The eighth annual Virtual Institute study tour for Russian members, held April 20-24, brought 41 students and lecturers from five universities to Geneva for a programme on trade-related topics delivered by international experts.
In addition to four Vi member universities -- the State University Higher School of Economics, the Moscow State Institute of International Relations, the St. Petersburg’s State University and the State University of Economics and Finance – this year’s study tour included participants from the Russian Foreign Trade Academy.
The one-week training programme included 13 sessions on trade and development topics delivered by experts from UNCTAD’s divisions and Vi partner organizations, the World Trade Organization (WTO) and the International Trade Centre (ITC). The students also met with Russian representatives to discuss Russia’s participation in UNCTAD, the WTO and the UN Economic Commission for Europe.
“From this study tour, I gained a lot more information and experience than I expected, I learned about the issues that are going on at the UN and other organizations, which was very useful because you cannot get such practical experience elsewhere - I am very grateful for the opportunity to be part of it,“ said one of the students.
”All the lectures were interesting and were well organized,” said another. “I was very satisfied with the format of the study tour, as I am taking home an international experience.”
The first two days of the tour were dedicated to UNCTAD’s work on foreign direct investment, technology and innovation, the international financial system, industrial policies and corporate social responsibility. The students also took part in a guided visit of the Palais des Nations and the UNOG library.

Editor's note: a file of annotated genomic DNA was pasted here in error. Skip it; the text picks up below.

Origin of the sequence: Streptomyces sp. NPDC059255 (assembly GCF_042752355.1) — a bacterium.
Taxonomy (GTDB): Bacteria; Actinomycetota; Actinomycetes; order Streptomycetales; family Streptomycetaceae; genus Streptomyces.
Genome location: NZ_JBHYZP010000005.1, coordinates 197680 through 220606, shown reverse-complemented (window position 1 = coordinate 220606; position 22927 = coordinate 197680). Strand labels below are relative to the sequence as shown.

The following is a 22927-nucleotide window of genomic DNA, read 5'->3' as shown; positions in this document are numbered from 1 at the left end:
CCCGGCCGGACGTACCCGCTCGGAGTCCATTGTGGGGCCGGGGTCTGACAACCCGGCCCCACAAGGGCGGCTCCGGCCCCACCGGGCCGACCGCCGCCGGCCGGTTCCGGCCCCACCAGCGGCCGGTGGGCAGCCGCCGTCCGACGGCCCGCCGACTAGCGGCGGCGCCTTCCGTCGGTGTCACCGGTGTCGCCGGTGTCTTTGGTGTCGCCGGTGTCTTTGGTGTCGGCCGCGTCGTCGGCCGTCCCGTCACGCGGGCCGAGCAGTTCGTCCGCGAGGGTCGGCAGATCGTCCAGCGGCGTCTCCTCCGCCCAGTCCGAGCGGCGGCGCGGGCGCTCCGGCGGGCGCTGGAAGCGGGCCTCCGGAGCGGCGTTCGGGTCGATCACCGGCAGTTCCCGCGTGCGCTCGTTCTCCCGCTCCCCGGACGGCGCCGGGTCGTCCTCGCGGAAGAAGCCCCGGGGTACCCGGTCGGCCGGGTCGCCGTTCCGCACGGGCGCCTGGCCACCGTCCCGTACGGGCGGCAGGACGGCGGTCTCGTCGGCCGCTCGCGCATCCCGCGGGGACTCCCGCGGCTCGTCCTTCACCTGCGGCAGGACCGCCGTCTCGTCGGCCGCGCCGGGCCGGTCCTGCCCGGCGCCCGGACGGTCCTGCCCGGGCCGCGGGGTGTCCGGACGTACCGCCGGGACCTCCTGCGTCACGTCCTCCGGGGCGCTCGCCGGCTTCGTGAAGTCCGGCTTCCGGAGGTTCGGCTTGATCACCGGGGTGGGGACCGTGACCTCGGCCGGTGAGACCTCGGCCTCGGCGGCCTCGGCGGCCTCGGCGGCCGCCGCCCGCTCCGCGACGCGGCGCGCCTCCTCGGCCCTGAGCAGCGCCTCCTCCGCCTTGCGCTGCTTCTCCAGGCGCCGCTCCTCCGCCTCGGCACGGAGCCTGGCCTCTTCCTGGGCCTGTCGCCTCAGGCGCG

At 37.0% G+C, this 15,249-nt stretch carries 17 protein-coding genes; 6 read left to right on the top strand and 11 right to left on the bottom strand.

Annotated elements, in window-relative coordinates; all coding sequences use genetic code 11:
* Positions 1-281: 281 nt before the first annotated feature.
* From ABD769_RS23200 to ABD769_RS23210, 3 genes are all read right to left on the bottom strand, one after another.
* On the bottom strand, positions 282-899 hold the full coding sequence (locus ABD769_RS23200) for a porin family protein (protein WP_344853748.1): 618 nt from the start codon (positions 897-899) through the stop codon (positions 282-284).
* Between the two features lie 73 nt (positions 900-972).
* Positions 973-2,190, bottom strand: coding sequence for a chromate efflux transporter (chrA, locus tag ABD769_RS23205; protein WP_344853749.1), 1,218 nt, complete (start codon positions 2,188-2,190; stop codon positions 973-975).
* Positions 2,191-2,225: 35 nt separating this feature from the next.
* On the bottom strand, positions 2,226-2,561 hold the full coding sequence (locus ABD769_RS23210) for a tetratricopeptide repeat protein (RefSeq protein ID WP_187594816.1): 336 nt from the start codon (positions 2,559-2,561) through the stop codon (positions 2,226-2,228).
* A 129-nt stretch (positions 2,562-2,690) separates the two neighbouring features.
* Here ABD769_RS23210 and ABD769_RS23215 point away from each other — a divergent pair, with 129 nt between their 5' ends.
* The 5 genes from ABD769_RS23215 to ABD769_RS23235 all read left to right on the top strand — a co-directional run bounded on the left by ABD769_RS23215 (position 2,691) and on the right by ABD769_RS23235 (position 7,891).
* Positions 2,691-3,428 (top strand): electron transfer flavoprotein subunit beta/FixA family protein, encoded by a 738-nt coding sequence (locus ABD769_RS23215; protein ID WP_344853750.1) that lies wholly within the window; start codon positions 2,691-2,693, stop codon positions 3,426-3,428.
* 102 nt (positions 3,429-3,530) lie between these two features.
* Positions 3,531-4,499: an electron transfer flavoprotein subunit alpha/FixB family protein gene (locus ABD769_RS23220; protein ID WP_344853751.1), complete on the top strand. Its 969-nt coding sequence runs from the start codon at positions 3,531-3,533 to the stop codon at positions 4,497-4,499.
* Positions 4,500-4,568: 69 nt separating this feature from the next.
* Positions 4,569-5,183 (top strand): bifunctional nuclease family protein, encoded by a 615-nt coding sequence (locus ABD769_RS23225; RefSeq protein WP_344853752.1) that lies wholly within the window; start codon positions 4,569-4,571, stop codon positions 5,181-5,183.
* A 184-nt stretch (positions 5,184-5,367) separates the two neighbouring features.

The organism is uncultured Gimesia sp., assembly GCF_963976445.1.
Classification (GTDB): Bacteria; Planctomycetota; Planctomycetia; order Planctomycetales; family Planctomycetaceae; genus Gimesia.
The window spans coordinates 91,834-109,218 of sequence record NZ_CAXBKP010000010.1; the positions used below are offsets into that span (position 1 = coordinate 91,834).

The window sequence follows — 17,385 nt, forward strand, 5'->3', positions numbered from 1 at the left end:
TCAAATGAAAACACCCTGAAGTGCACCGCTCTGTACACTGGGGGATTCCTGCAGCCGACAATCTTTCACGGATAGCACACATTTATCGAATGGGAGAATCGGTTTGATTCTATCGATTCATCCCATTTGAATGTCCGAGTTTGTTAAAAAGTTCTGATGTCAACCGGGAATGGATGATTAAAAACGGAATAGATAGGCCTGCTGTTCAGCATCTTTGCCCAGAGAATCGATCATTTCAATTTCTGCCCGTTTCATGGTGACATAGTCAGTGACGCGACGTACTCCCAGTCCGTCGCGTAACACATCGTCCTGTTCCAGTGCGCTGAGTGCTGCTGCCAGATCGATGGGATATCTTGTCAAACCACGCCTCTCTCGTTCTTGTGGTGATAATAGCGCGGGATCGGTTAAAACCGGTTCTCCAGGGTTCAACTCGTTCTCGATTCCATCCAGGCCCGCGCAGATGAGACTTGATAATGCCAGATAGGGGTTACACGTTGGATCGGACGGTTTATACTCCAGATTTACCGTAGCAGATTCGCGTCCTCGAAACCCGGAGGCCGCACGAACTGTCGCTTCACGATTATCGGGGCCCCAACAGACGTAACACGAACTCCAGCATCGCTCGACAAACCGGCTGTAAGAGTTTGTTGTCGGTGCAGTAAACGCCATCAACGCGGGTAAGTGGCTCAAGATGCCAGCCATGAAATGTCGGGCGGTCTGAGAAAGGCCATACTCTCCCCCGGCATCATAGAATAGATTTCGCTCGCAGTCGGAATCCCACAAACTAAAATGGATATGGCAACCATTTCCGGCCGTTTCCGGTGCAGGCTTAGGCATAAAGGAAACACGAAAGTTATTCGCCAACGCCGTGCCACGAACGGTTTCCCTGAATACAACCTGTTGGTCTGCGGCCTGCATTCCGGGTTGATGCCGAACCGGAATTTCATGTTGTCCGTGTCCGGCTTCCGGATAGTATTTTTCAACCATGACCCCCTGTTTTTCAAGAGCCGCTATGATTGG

Wednesday was spent at the WTO discussing the Bali package, regional trade agreements, trade in services and trade remedies. On Thursday the students visited ITC, where the group was introduced to the use of market research analysis tools Trade map, Market access map and Export Potential map.
Throughout the week the students took part in a simulation exercise on foreign direct investment, where they represented different ministries of a fictional country. In order to complete the exercise, the participants worked in small groups, building their interpersonal skills and applying their newly acquired knowledge. On the last day of the tour, the “ministries” presented their conclusions during a session led by UNCTAD’s Kalman Kalotay, of the Division on Investment and Enterprise, and Michael Lim, of the Division on Technology and Logistics, who designed and mentored the exercise.
“We received valuable advice from UNCTAD on how ministries work, and how to correctly present our opinion,” one student said.
According to the feedback received, the study tour largely exceeded students' expectations. They especially appreciated the opportunity to ask questions and have interactive discussions with the experts.
Several students also mentioned future plans to work in the public sector in their country, or in the international setting at one of the organizations in Geneva.
“I thank you again for this opportunity to participate in this course,” wrote one of the students. “It is indeed very interesting and useful, especially for those planning to work in this field of international economics.”